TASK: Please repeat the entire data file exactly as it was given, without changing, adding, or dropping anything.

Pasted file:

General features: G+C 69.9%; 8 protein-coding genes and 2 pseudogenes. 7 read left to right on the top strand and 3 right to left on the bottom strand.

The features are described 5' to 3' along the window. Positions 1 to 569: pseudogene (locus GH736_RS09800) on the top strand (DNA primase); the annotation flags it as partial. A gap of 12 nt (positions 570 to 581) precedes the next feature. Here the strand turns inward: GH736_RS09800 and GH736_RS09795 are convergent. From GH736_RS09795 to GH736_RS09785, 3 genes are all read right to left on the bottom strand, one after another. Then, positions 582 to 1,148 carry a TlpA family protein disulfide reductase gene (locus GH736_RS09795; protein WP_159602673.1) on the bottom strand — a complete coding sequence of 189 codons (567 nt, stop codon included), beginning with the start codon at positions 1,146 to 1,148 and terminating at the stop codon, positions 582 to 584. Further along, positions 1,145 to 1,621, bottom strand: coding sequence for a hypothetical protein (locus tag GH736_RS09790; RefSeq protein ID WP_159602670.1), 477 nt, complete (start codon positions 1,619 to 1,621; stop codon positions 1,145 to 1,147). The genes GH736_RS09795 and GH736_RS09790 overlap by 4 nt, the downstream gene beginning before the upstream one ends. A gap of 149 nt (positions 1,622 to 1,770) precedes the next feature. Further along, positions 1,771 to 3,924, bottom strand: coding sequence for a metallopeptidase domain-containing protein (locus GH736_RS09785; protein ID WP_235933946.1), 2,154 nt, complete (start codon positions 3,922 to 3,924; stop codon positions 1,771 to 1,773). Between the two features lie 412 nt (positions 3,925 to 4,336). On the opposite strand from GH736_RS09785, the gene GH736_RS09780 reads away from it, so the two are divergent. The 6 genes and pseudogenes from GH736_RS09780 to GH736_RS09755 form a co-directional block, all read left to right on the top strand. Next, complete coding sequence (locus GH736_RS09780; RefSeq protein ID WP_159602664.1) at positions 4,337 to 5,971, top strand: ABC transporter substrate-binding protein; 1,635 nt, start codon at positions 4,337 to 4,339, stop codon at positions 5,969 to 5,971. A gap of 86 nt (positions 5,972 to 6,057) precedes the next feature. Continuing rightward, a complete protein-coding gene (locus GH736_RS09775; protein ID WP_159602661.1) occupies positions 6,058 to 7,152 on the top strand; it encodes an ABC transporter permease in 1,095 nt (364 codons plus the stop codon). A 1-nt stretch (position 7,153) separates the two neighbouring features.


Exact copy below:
General features: G+C 69.9%; 8 protein-coding genes and 2 pseudogenes. 7 read left to right on the top strand and 3 right to left on the bottom strand.

The features are described 5' to 3' along the window. Positions 1 to 569: pseudogene (locus GH736_RS09800) on the top strand (DNA primase); the annotation flags it as partial. A gap of 12 nt (positions 570 to 581) precedes the next feature. Here the strand turns inward: GH736_RS09800 and GH736_RS09795 are convergent. From GH736_RS09795 to GH736_RS09785, 3 genes are all read right to left on the bottom strand, one after another. Then, positions 582 to 1,148 carry a TlpA family protein disulfide reductase gene (locus GH736_RS09795; protein WP_159602673.1) on the bottom strand — a complete coding sequence of 189 codons (567 nt, stop codon included), beginning with the start codon at positions 1,146 to 1,148 and terminating at the stop codon, positions 582 to 584. Further along, positions 1,145 to 1,621, bottom strand: coding sequence for a hypothetical protein (locus tag GH736_RS09790; RefSeq protein ID WP_159602670.1), 477 nt, complete (start codon positions 1,619 to 1,621; stop codon positions 1,145 to 1,147). The genes GH736_RS09795 and GH736_RS09790 overlap by 4 nt, the downstream gene beginning before the upstream one ends. A gap of 149 nt (positions 1,622 to 1,770) precedes the next feature. Further along, positions 1,771 to 3,924, bottom strand: coding sequence for a metallopeptidase domain-containing protein (locus GH736_RS09785; protein ID WP_235933946.1), 2,154 nt, complete (start codon positions 3,922 to 3,924; stop codon positions 1,771 to 1,773). Between the two features lie 412 nt (positions 3,925 to 4,336). On the opposite strand from GH736_RS09785, the gene GH736_RS09780 reads away from it, so the two are divergent. The 6 genes and pseudogenes from GH736_RS09780 to GH736_RS09755 form a co-directional block, all read left to right on the top strand. Next, complete coding sequence (locus GH736_RS09780; RefSeq protein ID WP_159602664.1) at positions 4,337 to 5,971, top strand: ABC transporter substrate-binding protein; 1,635 nt, start codon at positions 4,337 to 4,339, stop codon at positions 5,969 to 5,971. A gap of 86 nt (positions 5,972 to 6,057) precedes the next feature. Continuing rightward, a complete protein-coding gene (locus GH736_RS09775; protein ID WP_159602661.1) occupies positions 6,058 to 7,152 on the top strand; it encodes an ABC transporter permease in 1,095 nt (364 codons plus the stop codon). A 1-nt stretch (position 7,153) separates the two neighbouring features.